Chargers' opponents to fall on deaf ears

The ringing which remains in the Chargers' ears after their Seattle visit last Sunday is the motivation to win on Sunday.

Although the Chargers have a franchise-best 13 regular-season wins, have clinched the AFC West title and a first-round bye, San Diego is bent on staying at home through the playoffs.

"It is really, really tough to play in this stadium with that crowd," coach Marty Schottenheimer said. "I always thought Arrowhead (Stadium) was the toughest place to play but this place might be as tough as any place I've ever been in. The sound cascades out of that second level. It was really tough going out there."

The Chargers know about loud crowds. Both their two losses came on the road and in venues which can be described as hostile: Baltimore and Kansas City.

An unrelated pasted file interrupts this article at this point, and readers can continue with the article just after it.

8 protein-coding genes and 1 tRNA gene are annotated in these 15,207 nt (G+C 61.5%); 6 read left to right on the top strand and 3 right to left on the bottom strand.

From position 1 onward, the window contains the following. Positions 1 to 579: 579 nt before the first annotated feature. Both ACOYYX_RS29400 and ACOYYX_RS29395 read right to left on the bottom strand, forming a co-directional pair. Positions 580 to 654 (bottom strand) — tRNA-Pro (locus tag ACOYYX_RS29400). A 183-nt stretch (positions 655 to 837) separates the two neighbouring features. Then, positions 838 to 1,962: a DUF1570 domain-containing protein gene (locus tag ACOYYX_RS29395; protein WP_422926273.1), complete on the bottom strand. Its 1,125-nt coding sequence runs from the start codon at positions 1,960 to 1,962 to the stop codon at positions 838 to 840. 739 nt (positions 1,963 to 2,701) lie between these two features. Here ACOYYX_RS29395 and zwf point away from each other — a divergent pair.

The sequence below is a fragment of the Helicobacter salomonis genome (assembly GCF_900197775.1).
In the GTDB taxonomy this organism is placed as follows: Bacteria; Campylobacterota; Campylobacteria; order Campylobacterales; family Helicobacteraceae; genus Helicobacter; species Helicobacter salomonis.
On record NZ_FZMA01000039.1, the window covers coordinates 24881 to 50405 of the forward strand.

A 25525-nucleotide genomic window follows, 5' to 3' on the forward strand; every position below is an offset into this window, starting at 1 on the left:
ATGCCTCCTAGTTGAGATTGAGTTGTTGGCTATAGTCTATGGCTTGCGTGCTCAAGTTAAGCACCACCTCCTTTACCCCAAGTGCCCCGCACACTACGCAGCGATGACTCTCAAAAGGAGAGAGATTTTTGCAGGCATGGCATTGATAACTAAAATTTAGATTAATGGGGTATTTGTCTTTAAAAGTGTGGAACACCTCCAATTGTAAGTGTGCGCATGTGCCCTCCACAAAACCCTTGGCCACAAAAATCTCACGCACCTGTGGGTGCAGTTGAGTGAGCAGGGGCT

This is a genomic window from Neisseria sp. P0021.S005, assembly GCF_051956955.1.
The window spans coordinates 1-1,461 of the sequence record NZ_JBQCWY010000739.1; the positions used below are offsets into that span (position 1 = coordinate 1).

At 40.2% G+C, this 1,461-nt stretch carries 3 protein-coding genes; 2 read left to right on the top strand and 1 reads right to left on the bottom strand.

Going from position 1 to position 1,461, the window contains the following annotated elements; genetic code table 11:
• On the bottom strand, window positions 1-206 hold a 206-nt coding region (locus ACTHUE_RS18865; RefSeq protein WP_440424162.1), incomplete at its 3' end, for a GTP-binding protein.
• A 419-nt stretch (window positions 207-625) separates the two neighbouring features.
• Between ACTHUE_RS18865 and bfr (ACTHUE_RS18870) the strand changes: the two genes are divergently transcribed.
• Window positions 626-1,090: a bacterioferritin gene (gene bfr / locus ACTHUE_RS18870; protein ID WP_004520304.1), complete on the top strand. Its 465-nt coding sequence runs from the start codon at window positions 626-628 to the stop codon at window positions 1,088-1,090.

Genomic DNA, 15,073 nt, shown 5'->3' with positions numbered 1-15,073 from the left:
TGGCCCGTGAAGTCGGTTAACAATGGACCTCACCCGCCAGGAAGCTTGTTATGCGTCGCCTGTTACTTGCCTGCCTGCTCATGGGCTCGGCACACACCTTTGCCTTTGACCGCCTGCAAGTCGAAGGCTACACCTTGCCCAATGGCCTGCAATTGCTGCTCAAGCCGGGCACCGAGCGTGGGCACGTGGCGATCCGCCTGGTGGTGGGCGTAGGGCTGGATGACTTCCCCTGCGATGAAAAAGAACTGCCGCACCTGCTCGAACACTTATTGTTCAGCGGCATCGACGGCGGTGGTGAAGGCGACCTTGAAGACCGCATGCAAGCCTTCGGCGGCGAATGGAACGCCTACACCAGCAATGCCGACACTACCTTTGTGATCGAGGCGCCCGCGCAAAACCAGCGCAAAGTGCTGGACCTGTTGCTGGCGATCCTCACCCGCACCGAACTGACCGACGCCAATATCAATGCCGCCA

That's why prevailing on Sunday could mean so much as the team aims for its first Super Bowl title ever. The Chargers wouldn't have to content with noise leading up to the Super Bowl in Miami - and don't overlook their dominance at home. They're undefeated at 7-0 in San Diego this year.

"I was standing right next to Philip (Rivers) and I couldn't hear him," right guard Mike Goff said.

"That was by far the loudest venue I've ever played in. It made things hard on everyone, but it's just another one of those things you have to fight through, which we did."

They did so despite five false start calls. Which makes nothing false about their quest to win their season finale - they want to stay at home, sweet and quiet, home.

"I think it gives us more incentive to want to wrap it up at home," running back LaDainian Tomlinson said.

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